“Mr. Iba was a winner. When I started to look at Oklahoma State, that was something that I looked at. I’ve always been the kind of guy that paid attention to history and wanted to make history,” said Monday, a Distinguished Member inducted into the National Wrestling Hall of Fame in 2001.
“Mr. Iba was definitely a name that was recognizable. As a freshman, I stayed in Iba Hall. I’ll never forget my days in Iba Hall. There were a lot of great athletes — Garth Brooks stayed in the dorm with us — that I was associated with.”
Monday, a Booker T. Washington graduate and Olympic gold medalist, will be the male recipient at the Henry P. Iba Citizen Athlete Awards presented by Tom Rinehart on June 18. The black tie-optional event will celebrate its 25th anniversary at the Hard Rock Hotel and Casino Tulsa.
The Iba Awards were created in 1994 by the Rotary Club of Tulsa to recognize male and female athletes for their success in their sport and for being positive role models who give back to their communities.
As a native Tulsan, Monday said he’s honored by the opportunity to be recognized at such a prestigious event.
“My family still lives in Tulsa and my roots are in Tulsa,” said Monday, who now lives in North Carolina, where he leads the Tar Heel Wrestling Club. “Tulsa, Oklahoma, was very rich, not just in the sport of wrestling but in sports in general. I went to school with Wayman Tisdale and John Starks. I grew up watching Booker T. Washington and watching coach Ed Lacy and his legacy.”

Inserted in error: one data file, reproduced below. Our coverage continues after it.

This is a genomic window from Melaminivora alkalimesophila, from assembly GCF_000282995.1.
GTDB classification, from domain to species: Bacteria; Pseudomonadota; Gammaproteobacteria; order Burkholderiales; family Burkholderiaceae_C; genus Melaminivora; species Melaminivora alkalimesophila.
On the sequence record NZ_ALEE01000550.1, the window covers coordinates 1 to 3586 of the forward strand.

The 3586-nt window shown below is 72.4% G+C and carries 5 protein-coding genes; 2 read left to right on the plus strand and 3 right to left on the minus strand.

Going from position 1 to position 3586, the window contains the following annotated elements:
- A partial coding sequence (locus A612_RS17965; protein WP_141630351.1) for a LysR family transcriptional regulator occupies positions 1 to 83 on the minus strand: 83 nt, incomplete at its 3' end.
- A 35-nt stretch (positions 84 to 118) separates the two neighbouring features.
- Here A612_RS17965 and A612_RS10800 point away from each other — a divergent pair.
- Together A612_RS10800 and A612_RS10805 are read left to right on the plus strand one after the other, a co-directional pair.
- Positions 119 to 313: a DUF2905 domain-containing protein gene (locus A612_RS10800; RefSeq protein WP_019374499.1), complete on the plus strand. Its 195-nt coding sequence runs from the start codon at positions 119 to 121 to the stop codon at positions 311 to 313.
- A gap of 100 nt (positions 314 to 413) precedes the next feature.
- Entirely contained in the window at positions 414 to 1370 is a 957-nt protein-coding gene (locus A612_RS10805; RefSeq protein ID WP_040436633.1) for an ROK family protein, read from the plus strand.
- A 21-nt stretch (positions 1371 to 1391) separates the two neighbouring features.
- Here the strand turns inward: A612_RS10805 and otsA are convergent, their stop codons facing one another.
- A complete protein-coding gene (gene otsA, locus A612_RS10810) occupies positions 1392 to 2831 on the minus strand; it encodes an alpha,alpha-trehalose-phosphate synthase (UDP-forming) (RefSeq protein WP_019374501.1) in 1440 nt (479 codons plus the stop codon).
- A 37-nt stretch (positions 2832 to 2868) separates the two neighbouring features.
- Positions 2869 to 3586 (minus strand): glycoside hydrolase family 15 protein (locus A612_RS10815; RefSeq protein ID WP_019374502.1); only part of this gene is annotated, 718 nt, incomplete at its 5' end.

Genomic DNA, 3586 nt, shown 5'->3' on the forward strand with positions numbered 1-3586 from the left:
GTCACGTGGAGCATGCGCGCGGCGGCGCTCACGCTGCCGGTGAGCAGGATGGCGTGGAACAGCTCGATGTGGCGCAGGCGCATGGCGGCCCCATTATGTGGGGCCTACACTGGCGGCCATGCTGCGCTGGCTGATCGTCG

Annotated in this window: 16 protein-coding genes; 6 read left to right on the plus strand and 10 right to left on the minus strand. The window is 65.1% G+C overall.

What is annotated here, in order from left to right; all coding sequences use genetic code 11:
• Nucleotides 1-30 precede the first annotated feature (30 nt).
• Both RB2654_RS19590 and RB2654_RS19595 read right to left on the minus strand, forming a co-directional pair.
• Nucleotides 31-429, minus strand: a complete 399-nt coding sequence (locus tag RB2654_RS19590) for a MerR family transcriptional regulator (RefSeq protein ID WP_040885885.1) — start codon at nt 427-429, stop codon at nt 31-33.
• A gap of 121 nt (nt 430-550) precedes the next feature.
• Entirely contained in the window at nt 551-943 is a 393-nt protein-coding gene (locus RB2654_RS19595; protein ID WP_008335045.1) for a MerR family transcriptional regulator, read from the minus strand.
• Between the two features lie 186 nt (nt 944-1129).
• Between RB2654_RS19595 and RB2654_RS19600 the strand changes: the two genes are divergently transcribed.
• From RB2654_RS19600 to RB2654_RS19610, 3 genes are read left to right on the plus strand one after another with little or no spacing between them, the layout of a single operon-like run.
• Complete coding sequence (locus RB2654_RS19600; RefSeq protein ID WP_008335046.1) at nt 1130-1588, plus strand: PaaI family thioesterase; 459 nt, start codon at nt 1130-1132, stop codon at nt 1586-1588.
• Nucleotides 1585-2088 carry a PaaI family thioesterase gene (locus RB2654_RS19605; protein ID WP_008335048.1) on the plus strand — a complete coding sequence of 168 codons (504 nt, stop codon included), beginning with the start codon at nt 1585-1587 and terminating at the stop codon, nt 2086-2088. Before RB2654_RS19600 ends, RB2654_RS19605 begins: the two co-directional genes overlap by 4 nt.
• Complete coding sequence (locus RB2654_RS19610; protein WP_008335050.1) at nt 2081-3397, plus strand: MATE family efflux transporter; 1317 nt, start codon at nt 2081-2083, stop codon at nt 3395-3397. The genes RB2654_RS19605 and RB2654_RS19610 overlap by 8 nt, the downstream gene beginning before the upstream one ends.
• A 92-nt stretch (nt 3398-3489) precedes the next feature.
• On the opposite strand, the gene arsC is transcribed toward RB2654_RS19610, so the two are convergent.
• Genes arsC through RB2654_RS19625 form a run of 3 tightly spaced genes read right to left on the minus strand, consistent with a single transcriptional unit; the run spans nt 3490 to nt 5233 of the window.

Monday had an amazing youth wrestling career while learning the sport at the Hutcherson Branch YMCA. He never lost a match from seventh grade through the end of his high school career, going 140-0-1.
While an All-American at OSU between 1981-84, Monday won the 1984 NCAA title at 150 pounds. He was 121-12-2 for the Cowboys, and won a gold medal in the 1988 Seoul Summer Olympics.
It has allowed him to introduce children to the sport.
“Winning an Olympic gold medal gave me an additional platform to work from,” Monday said. “I’ve been all over the world coaching kids and working with underprivileged children. Every chance that I get an opportunity to do that, I’ll do it.”
Where did that passion begin? It came during grueling workouts while trying to make his first Olympic team.
“I was having a bad week and struggling with training,” Monday said. “Special Olympics came to town. I volunteered and worked with athletes and it changed my mindset. It really made me count my blessings and really turned me around as far as being grateful. … Those athletes were really about competing. That humbled me and made me grateful in the opportunity that I had.
“I’ve worked with kids across America. My roots were from YMCA and (I) always volunteer at the YMCA and give back.”